Path Goal Theory

Path Goal Theory In order to encourage, support and motivate their followers, Path Goal Theory requires a leader to take into account situational factors when adapting a leadership style. Successful integration of situational factors with a leadership style can lead to maximized satisfaction and effort from the follower. The Path Goal Theory states leaders must: •Forge a path for followers to obtain their goal through coaching and direction •Remove roadblocks and obstacles that are preventing followers from accomplishing goal •Increase rewards and incentives along the way 1.
Subordinate Factors (Follower Characteristics) A. Ability: A follower’s self-efficacy and self perception of competence in performing tasks to achieve goals. B. Authoritarianism: is defined as the degree to which the followers seek structure and task clarity. C. Experience: Knowledge of or skill in achieving a goal. D. Locus of control: How one perceives how much they can control events that affect their goal achievement. Those with low internal locus of control seek to participate and engage in decision making. On the contrary, those with a strong external locus of control like to be directed and provided structure.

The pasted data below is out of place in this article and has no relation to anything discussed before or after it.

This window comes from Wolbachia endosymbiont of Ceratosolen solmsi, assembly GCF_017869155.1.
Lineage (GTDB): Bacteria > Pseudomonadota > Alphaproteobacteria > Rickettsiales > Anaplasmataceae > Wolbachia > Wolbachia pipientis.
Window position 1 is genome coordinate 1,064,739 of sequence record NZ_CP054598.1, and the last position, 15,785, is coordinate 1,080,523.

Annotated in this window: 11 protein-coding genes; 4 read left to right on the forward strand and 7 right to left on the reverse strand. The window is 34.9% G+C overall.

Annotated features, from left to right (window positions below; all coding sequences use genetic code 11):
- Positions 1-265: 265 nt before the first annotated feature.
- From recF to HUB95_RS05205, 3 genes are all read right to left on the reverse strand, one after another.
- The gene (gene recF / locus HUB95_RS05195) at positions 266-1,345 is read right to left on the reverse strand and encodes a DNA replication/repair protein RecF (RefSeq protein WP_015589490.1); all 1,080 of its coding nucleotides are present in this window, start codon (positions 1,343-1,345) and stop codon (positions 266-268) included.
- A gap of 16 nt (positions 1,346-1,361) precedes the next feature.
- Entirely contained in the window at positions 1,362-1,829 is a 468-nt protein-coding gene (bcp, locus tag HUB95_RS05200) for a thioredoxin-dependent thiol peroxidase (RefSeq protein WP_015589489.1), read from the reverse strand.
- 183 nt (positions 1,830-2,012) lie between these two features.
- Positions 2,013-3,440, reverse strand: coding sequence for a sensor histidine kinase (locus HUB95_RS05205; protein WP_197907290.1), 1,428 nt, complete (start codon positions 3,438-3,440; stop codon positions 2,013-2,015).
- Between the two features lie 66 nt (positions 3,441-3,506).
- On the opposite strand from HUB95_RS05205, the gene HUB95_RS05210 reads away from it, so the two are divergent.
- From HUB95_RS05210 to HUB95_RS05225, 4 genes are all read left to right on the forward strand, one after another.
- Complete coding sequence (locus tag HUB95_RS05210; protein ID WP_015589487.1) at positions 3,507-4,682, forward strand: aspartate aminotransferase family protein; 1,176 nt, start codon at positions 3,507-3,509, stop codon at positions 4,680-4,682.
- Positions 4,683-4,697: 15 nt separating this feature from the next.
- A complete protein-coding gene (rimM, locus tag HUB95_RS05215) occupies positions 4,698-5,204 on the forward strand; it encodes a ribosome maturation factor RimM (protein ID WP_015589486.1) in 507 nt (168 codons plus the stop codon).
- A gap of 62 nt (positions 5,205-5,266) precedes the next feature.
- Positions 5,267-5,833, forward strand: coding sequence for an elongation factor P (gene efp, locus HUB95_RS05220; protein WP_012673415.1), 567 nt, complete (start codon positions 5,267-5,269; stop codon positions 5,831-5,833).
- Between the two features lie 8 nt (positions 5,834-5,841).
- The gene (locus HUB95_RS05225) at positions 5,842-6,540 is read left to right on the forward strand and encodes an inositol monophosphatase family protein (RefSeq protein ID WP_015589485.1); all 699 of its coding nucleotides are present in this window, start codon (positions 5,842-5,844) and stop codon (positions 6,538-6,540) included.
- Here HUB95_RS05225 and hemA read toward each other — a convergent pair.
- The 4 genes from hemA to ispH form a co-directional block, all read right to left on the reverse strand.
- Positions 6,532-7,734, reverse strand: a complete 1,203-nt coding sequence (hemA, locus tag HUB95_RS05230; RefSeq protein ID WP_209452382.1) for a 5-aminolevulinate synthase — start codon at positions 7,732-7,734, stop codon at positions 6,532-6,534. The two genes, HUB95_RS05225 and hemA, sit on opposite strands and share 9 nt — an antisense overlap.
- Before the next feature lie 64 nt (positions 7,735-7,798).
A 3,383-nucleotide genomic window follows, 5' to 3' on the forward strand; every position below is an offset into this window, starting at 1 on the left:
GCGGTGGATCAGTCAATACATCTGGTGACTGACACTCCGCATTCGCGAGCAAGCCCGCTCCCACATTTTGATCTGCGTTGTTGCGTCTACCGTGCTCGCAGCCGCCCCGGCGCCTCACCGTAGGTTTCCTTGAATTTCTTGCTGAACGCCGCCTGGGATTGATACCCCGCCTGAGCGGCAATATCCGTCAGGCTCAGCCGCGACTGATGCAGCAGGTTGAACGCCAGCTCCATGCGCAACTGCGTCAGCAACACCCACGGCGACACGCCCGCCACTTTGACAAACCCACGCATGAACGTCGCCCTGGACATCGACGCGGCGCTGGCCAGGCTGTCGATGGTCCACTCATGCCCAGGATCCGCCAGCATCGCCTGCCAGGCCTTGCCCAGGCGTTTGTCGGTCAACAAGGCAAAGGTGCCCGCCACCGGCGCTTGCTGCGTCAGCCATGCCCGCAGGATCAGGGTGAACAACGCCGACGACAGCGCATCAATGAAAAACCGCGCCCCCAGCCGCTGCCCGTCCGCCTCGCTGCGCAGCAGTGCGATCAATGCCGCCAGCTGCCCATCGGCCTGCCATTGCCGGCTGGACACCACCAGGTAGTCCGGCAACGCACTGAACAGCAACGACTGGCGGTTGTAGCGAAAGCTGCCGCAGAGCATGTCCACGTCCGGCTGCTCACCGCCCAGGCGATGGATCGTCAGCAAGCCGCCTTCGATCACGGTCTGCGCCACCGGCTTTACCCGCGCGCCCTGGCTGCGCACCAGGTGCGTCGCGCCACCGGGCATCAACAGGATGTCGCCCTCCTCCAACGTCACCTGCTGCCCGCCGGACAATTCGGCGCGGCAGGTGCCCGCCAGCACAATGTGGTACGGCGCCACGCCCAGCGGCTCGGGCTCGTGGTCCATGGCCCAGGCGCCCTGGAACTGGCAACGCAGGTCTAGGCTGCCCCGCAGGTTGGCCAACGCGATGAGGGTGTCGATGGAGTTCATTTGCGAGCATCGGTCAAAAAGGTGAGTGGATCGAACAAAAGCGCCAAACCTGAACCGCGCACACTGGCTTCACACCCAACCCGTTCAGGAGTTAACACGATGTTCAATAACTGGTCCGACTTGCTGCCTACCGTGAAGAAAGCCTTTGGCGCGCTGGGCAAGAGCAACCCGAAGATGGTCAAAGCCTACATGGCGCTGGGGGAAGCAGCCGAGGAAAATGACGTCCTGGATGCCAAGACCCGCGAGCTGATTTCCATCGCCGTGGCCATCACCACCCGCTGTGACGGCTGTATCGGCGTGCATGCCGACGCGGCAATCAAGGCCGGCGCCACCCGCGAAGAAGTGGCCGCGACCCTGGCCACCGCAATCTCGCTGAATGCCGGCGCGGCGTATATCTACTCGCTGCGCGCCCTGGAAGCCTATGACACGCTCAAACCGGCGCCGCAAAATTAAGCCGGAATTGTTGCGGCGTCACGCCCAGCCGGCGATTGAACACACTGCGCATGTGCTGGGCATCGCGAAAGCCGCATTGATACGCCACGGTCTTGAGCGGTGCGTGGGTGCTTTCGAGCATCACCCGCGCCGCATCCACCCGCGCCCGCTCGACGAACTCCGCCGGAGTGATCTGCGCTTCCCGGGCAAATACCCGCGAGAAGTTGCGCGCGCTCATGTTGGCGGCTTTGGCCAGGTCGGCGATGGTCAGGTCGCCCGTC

Coach Lengyel has a diverse group of followers with a variety of contrasting personal characteristics. Due to their lack of experience, youth and general “rag-tag” composition, the players on the team lack confidence, ability, cohesion and self efficacy. Given these characteristics, these players have a high external locus of control and yearn for task clarity and guidance. In contrast, Coach Red Dawson and Interim President Donald Dedmon have more autonomy and have established themselves more in their respected roles.

Lengyel adjust to the varying characteristics of these followers by engaging them more in the decision-making process and seeking their advice on certain issues that arise. 2. Environmental Factors: A. Task structure: A leader needs to analyze the elements and nature of a task a follower is responsible for and identify and remove any difficulties it could pose to the follower. B. Formal authority: is the power position of the leader which can affect the satisfaction of a follower. If directive leadership and a highly formal authority system are in place, the redundancy can cause follower dissatisfaction.